As the book proceeds, parts are linked back to his earlier subject matter of evolutionary theory explored in earlier works like The Blind Watchmaker. Dawkins expounds the Darwinist, genetic theories of the growth and development of all life as an anti-dote to the religious ‘God just made it happen’ creation myths and legends. Interestingly, his explanation that man created god due to his own needs and mental/emotional/spiritual requirements is probably the crux of his discourse and the point around which all the other chapters fall into place.

Even if you hold religious views, this book is a worthwhile read and will engage your attention. It has been said that the only certain mind is a closed one, so no matter which side of the theism argument you stand on, add this book to your reading list soon.

Writing Essays for Dummies

If you’re looking for some help to write your university essays then this book should provide you with some practical guidance. Writing essays for university can be quite daunting a lot more is expected from you than at A-level.

You will find Writing Essays for Dummies is split up into the following sections:

Part I: Navigating a World of Information
Chapter 1: Mapping Your Way: Starting to Write Essays
Chapter 2: Identifying the essay type

Part II: Researching, Recording and Reformulating
Chapter 3: Eyes Down: Academic reading
Chapter 4: Researching Online
Chapter 5: Note–taking and Organising your Material
Chapter 6: Avoiding Plagiarism

Part III: Putting Pen to Paper
Chapter 7: Writing as a process
Chapter 8: Getting Going and Keeping Going

Part IV: Mastering Language and Style
Chapter 9: Writing with Confidence
Chapter 10: Penning the Perfect Paragraph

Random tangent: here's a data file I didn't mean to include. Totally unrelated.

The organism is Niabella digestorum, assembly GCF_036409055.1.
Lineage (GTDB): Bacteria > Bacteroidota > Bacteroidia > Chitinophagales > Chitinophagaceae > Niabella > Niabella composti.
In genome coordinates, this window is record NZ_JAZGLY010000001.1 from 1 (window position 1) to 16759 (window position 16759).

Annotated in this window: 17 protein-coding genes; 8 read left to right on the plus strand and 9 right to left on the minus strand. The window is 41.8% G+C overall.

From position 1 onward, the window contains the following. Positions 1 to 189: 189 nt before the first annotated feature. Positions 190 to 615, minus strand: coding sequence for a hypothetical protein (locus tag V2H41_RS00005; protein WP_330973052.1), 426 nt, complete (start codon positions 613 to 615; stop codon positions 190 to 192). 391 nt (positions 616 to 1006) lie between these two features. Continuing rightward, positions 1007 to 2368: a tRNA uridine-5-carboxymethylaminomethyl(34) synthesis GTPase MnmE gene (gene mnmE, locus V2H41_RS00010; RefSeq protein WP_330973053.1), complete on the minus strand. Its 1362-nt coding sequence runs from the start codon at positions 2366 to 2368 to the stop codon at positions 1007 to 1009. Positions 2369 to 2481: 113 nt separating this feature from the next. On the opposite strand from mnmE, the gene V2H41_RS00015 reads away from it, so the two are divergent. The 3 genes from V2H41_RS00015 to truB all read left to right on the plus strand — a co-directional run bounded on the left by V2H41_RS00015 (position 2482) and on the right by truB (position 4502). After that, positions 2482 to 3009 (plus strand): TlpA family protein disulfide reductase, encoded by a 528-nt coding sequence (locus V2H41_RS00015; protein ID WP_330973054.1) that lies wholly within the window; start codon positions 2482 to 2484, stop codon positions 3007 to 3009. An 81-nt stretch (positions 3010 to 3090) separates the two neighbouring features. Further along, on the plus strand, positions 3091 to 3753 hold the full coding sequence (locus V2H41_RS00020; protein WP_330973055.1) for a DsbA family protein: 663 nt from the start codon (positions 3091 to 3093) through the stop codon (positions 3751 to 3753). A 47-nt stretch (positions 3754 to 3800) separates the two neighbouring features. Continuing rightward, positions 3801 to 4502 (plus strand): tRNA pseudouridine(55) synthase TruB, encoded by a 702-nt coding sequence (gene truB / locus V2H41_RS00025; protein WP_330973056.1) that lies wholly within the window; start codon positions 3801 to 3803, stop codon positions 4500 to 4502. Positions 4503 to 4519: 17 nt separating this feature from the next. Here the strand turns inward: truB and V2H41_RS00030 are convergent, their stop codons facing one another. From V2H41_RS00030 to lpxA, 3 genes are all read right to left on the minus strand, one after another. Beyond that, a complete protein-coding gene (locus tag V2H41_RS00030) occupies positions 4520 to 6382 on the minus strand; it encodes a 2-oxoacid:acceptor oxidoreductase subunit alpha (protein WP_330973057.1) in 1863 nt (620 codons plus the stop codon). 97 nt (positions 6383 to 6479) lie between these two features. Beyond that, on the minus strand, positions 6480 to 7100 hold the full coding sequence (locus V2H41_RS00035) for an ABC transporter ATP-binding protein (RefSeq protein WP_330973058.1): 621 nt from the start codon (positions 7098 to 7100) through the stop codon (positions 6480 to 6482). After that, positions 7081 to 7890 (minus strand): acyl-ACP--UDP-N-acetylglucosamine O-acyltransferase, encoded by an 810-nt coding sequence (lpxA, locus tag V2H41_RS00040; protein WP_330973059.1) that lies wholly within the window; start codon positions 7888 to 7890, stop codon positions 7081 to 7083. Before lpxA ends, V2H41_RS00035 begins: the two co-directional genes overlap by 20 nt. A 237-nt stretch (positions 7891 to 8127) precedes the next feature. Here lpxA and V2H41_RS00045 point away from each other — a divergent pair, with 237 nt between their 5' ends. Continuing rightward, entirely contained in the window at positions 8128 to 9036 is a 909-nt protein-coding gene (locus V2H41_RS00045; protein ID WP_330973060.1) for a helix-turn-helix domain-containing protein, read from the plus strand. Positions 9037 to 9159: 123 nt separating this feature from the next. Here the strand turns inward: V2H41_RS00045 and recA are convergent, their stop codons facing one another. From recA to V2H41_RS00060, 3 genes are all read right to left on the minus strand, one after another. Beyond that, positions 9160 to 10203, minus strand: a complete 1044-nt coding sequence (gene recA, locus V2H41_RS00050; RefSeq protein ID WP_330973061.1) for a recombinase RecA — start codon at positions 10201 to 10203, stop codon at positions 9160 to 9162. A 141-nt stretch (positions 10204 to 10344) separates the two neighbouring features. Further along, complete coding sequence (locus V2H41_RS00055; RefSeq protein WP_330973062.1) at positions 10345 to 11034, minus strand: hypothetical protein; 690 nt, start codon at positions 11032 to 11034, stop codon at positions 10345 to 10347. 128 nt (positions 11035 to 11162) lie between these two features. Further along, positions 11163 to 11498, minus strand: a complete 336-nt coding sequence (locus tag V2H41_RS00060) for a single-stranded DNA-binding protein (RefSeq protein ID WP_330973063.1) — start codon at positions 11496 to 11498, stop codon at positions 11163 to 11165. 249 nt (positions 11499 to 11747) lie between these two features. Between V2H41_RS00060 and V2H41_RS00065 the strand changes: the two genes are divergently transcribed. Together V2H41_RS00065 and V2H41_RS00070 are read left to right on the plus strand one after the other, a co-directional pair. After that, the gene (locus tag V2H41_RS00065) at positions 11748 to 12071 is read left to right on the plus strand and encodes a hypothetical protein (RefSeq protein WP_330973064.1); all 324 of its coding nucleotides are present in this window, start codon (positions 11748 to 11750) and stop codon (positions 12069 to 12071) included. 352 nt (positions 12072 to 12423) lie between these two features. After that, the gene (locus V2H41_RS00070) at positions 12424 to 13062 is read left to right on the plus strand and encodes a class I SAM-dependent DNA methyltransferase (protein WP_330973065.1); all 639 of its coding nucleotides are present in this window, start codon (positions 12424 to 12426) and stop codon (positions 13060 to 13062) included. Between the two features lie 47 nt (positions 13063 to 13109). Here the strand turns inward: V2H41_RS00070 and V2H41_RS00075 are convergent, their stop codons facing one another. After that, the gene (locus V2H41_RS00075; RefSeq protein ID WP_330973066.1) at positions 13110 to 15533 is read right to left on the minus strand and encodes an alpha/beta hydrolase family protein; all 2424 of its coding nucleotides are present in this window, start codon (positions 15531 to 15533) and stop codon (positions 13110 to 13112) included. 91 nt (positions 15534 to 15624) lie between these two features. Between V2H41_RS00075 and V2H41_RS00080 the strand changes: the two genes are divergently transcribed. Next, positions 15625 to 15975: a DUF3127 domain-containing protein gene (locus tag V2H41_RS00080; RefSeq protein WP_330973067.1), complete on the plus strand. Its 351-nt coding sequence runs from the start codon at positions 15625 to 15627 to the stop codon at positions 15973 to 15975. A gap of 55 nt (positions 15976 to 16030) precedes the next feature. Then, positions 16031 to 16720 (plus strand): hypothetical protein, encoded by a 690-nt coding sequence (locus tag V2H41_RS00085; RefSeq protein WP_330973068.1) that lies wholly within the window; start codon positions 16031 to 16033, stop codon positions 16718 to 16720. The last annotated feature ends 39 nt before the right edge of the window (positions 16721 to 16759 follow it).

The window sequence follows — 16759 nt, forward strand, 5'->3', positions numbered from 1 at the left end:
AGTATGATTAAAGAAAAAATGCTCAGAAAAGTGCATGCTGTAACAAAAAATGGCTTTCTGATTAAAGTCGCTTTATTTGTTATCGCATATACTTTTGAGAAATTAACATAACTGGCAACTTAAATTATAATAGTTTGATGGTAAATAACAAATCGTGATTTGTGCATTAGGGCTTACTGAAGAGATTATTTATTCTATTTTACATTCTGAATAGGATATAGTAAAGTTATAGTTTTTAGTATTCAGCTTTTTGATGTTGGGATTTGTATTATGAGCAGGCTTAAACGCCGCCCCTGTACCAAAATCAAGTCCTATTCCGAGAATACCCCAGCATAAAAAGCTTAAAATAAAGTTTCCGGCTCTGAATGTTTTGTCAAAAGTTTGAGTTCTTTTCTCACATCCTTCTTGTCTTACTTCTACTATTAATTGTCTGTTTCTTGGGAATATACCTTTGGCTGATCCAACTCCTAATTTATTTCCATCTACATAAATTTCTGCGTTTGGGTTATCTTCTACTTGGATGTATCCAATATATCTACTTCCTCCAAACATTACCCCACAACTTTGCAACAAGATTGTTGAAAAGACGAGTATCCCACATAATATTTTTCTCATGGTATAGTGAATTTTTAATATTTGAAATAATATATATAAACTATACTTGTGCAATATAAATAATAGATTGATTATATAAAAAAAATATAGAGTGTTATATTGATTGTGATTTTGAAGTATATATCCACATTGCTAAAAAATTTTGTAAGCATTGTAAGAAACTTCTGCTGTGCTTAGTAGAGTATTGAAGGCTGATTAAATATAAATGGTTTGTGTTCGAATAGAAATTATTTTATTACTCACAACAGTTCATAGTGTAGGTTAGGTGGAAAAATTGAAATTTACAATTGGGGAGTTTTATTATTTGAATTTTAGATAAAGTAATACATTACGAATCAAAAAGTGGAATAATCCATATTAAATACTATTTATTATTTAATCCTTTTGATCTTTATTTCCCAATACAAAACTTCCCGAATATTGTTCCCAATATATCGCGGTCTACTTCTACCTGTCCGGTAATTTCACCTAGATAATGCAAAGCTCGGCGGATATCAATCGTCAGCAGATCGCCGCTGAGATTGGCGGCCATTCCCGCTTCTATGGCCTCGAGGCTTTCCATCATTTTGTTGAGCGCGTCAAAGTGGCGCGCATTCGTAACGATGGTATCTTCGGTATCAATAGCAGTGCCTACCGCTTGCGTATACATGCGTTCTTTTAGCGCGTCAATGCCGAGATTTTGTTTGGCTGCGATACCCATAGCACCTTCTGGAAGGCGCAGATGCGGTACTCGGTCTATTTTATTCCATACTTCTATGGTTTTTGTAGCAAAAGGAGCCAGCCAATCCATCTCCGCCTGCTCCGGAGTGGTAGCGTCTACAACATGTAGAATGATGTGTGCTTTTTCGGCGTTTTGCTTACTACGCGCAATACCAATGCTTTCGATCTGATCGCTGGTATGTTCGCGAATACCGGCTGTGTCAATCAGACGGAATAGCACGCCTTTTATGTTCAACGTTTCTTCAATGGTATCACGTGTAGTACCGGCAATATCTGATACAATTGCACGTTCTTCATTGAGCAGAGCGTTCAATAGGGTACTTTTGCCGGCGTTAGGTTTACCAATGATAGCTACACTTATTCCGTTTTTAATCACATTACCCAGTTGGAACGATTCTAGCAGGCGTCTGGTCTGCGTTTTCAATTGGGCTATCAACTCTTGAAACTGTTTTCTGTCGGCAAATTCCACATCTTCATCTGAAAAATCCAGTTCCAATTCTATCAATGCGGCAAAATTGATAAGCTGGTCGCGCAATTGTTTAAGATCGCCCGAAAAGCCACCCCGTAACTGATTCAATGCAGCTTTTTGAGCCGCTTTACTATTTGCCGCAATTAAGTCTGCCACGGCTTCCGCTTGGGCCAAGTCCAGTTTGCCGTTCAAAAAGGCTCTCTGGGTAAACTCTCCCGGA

Chapter 11: Finding Your Voice

Part V: Tightening Your Structure and Organisation
Chapter 12: Preparing the Aperitif: The Introduction
Chapter 13: Serving the Main Course: The Essay’s Body
Chapter 14: Dishing up Dessert: The Conclusion
Chapter 15: Acknowledging Sources of Information

Part VI: Finishing with a Flourish: The Final Touches
Chapter 16: It’s all in the detail
Chapter 17: Perfecting Your Presentation
Chapter 18: The afterglow

Part VII: Part of Tens
Chapter 19: Ten Tips to Avoid Things Going Wrong
Chapter 20: Ten Ways to Make Your Essay Stand Out

This book is set out so it can be easily understood, especially for beginners and even for seasoned writers who are looking to improve. It helps you with your writing style and also for those who are not 100% sure about proper structure and it’s a god send for those starting out at university. You can read on how to plan your time for essay writing, the best way to read through your reading list as well as how to take good notes which will help your essay writing. It also covers all the small details on how to write university essays such as hitting your deadlines with time to spare and information on referencing and plagiarism.

Writing Essays for Dummies is a must have for anyone having trouble writing essays, especially if you find you have been receiving lower marks, you can probably find out from this book where you have been going wrong.

Writing Essays for Dummies

Writing Essays for Dummies